Hundreds of students protest election of Trump at UConn, other schools

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STORRS — Hundreds of UConn students marched across campus Wednesday afternoon, protesting the election of Donald Trump as the next president of the United States.

"Donald Trump has got to go" and "UConn! Huskies!" were just some of the things students chanted as they yelled and held signs, according to UConn spokesman Tom Breen.

"No Trump, no KKK, no racist USA" was another chant during the protest.

Students took turns speaking out as the rolling rally came to a stop at the Wilbur Cross building. Survivors of sexual assault commented on Trumps denial of sexual assault allegations, according the school's paper, The Daily Campus.

State Senator Mae Flexer and State Rep. Gregg Haddad also attended the protest.

They weren't alone. People around the country participated in similar protests.

Meanwhile, at Simsbury’s Ethel Walker School, students held a "sit-in" to protest president-election Trump. About 30 students at the all-girls school skipped class to protest Wednesday afternoon, according to school spokesperson Michelle Helman.

The students said they are upset and concerned about the election. They believe that  voices of less fortunate will not be heard, people will be marginalized and that opportunities for women will be adversely affected by the change in the political landscape.

The sit-in protest was organized by two students at the private school on Route 202.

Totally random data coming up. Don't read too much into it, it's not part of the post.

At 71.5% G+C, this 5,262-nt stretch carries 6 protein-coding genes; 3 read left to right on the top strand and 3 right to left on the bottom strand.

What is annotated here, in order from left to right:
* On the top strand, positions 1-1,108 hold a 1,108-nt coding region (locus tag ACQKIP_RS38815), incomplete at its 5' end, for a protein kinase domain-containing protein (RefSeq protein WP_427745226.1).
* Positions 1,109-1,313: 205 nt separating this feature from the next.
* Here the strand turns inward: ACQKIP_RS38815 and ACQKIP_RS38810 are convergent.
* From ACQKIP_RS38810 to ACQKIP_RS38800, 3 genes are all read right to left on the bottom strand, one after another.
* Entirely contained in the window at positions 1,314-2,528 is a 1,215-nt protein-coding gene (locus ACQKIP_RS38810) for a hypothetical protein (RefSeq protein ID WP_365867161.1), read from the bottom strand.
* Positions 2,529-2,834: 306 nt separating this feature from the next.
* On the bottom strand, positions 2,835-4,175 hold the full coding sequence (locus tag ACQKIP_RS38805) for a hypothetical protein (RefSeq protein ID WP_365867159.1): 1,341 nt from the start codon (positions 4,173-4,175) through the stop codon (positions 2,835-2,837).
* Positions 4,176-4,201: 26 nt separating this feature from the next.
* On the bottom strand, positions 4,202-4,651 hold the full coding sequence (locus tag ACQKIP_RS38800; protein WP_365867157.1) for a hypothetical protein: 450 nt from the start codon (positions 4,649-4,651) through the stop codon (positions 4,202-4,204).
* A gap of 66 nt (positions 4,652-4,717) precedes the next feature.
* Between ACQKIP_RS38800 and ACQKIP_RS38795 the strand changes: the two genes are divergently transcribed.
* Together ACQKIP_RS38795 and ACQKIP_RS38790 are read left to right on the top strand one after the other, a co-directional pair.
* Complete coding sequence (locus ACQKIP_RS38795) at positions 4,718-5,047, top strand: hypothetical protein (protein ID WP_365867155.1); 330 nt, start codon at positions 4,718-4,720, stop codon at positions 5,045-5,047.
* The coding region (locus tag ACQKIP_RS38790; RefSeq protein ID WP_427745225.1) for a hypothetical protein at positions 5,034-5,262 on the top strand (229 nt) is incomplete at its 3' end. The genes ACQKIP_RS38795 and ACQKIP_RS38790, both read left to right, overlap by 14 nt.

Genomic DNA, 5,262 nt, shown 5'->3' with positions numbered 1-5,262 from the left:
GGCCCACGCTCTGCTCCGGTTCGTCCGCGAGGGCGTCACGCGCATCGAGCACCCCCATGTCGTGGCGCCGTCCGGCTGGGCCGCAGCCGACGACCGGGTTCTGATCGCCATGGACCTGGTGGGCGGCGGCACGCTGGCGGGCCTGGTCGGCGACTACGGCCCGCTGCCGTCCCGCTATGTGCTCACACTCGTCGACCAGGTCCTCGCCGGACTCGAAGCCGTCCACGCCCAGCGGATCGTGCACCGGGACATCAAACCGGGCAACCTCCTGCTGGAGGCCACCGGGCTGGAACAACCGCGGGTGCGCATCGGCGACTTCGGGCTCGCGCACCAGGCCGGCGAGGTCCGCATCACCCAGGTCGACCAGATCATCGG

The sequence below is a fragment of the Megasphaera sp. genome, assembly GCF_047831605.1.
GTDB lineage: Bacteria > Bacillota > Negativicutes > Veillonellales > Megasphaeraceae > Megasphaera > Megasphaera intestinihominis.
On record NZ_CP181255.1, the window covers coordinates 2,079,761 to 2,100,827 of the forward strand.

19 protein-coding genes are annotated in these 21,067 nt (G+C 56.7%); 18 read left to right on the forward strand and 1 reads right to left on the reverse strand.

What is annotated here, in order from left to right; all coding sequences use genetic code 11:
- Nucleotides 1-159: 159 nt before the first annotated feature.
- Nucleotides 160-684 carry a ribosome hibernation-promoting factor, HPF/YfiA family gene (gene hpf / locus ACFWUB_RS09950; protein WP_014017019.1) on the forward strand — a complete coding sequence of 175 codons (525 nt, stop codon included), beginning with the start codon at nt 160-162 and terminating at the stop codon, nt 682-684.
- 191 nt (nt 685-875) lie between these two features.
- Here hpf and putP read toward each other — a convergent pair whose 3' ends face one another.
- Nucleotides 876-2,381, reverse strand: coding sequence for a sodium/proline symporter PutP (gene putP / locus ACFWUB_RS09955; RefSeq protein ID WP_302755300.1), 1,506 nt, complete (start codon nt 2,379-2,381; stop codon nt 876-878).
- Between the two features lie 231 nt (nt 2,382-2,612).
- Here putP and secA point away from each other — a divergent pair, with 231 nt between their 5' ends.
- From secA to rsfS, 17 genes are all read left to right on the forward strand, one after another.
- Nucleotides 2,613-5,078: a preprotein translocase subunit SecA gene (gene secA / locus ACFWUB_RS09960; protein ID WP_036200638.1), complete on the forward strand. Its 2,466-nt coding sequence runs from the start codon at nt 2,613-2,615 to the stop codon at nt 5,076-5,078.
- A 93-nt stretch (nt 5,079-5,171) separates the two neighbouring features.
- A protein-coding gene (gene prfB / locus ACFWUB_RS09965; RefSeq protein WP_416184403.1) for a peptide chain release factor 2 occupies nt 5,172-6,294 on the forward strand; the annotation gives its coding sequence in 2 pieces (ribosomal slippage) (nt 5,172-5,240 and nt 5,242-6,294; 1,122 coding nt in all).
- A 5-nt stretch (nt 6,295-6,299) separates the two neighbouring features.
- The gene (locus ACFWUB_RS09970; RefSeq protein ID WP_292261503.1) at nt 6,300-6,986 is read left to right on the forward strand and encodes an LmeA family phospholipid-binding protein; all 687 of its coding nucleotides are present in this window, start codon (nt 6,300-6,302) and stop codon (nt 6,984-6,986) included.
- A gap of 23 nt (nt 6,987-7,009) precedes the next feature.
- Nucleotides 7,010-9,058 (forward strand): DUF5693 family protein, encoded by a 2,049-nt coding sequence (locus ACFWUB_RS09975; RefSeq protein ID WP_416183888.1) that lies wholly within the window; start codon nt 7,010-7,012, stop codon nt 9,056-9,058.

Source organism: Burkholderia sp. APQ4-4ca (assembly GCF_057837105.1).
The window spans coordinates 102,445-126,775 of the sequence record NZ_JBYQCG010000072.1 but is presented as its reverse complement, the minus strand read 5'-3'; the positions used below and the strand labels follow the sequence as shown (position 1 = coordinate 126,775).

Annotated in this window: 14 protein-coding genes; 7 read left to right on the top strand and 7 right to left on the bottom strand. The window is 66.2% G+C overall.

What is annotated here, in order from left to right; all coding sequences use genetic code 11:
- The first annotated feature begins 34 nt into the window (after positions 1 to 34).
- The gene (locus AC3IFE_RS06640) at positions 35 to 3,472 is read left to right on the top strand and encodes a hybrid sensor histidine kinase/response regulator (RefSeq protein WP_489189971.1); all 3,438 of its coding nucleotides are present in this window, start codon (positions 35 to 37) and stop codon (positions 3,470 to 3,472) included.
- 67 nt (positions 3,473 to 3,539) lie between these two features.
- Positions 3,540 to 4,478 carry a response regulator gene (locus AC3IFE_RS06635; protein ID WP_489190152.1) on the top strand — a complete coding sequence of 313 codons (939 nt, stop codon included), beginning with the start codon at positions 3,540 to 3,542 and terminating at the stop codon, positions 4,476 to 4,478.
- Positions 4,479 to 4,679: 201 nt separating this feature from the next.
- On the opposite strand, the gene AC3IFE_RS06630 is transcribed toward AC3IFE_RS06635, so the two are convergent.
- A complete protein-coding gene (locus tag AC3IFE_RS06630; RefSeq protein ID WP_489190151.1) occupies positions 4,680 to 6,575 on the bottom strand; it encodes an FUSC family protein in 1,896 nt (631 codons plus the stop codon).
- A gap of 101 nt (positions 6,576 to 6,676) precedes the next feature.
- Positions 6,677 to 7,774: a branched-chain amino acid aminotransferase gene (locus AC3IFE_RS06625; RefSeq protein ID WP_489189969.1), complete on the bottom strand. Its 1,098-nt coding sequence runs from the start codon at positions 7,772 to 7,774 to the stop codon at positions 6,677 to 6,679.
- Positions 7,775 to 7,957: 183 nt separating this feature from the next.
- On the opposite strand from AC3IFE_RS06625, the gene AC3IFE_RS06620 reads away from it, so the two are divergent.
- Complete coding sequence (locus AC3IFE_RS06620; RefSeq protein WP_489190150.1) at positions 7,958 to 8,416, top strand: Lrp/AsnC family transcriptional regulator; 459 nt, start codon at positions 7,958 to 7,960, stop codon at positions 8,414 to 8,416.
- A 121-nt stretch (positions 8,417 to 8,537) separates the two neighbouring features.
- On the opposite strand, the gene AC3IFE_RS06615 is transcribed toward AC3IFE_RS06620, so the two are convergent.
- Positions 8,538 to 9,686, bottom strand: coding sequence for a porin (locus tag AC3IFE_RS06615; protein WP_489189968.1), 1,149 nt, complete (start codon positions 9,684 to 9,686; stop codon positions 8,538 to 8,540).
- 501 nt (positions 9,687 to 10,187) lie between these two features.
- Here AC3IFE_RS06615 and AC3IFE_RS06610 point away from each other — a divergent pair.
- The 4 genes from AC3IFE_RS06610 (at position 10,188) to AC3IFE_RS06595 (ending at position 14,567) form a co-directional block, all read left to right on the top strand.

Students did miss class and will face detention as a result, Helman said.

And at Quinnipiac, students spoke out about Trump's election.

"I wasn't too happy about it," said Afsha Kasam, a Quinnipiac junior, who, as a woman and a Muslim, felt attacked by the president-elect's campaign rhetoric.

"If you say something about minorities, foreign countries obviously won't talk to you in a manner that is good," she added.

"He's very biased about a lot of people and, I don't think he's fit for the presidency," said Arianna Richards, a UNH freshman.

But other students supported the Republican.

"I was shocked, honestly," said Marisa Drago, A Quinnipiac junior, who also voted for Trump.

But she acknowledged why some others may have been hesitant: "I feel for people that feel that they have something to fear right now," added Drago, who said she wasn't real keen on voting for either candidate, but chose Trump because she is a registered Republican. "I'm hoping that he learns to be a little bit sensitive towards that."

"I think the director announcing that the new 650,000 emails definitely had an effect on it," said Sam Peake, a UNH senior who is a Trump supporter.